Photograph: © NRW-Stiftung Werner Stapelfeldt

Jewish Museum of Westphalia

At the Jewish Museum of Westphalia visitors can learn about the Jewish history of Westphalia and Jewish religion and culture more generally. After its most recent refurbishment, the museum reopened its permanent exhibition in 2018 under the new title  “L´Chaim! To Life! Being Jewish in Westphalia”. The focus is on the interaction between Jewish and non-Jewish Germans in past and present and on the continuity and diversity of Jewish life in the region. Listening posts, interactive exhibits and activity stations make for a dynamic learning experience.

Additionally, the museum has three to five temporary exhibitions per year on regional Jewish history and the wider German-Jewish history, art and culture. It offers a successful learning programme for school aged children and young people that is tailored to their specific interests and needs. It also has a varied events programme that includes guided tours, lectures, musical performance and film.

The museum is a private institution run by the “Association for Jewish History and Religion”, and is supported by public and private funding bodies and the “Jewish Museum of Westphalia Foundation”.

The origins of the museum go back to a grassroots action group and history workshop: in 1982 the research group “Dorsten under the swastika” started to investigate local history under a critical lens. From 1987, the “Association for Jewish History and Culture” took this work further with the aim to establish a documentation centre, and in 1992 the Jewish Museum of Westphalia opened its doors.

In 2001, an extension was added where the permanent exhibition is now housed. With the new annexe, the museum received approximately 200 square meters of additional exhibition space, an auditorium that seats 100, a generous foyer with bookshop and a new library extension. A small sculpture garden is open for relaxation and serves for open air events.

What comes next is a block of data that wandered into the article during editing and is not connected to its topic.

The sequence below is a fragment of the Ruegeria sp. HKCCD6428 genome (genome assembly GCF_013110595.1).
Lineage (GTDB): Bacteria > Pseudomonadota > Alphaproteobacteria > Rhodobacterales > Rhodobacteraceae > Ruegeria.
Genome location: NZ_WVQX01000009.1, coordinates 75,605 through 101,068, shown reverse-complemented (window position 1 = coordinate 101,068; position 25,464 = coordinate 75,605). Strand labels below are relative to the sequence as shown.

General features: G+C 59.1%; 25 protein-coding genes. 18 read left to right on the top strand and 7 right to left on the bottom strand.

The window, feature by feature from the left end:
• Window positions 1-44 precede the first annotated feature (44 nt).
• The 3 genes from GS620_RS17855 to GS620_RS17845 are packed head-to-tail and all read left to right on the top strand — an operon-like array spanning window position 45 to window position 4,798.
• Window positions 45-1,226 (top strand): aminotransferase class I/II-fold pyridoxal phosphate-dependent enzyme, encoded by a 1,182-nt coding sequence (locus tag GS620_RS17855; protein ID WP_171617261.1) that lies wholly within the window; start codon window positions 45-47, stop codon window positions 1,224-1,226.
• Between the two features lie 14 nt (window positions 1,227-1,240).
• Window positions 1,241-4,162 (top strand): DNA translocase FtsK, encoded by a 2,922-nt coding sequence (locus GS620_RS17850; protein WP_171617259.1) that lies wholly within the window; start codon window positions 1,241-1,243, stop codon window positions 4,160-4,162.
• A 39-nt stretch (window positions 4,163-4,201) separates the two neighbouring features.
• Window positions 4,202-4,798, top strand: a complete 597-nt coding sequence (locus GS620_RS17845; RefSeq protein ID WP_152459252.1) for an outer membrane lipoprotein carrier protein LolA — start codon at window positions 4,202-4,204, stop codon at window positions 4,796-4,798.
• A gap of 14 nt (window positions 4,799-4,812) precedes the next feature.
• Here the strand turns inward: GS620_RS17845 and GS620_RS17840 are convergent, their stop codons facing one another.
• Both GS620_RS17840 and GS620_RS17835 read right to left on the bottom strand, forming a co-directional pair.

Omer calendar (to count the days between Pesach and Shavuot), 19th century

The museum has a considerable collection of Judaica, predominantly from the 19th and early 20th century. Religious and historical books dating back to the 16th century, prints illustrating Jewish life and religion in Germany, and objects, documents and photographs illustrating regional Jewish history complete the collection.

Objects and documents from the Nazi period are part of the collection as well, among them a laundry basket full of books that was discovered as late as 1989 in the attic of a house formerly inhabited by a Jewish family. In it, local Jewish families hid their books before their deportation in January 1942.

Today the museum collects Judaica, pictures, books and objects from Westphalia and of Westphalian Jews.

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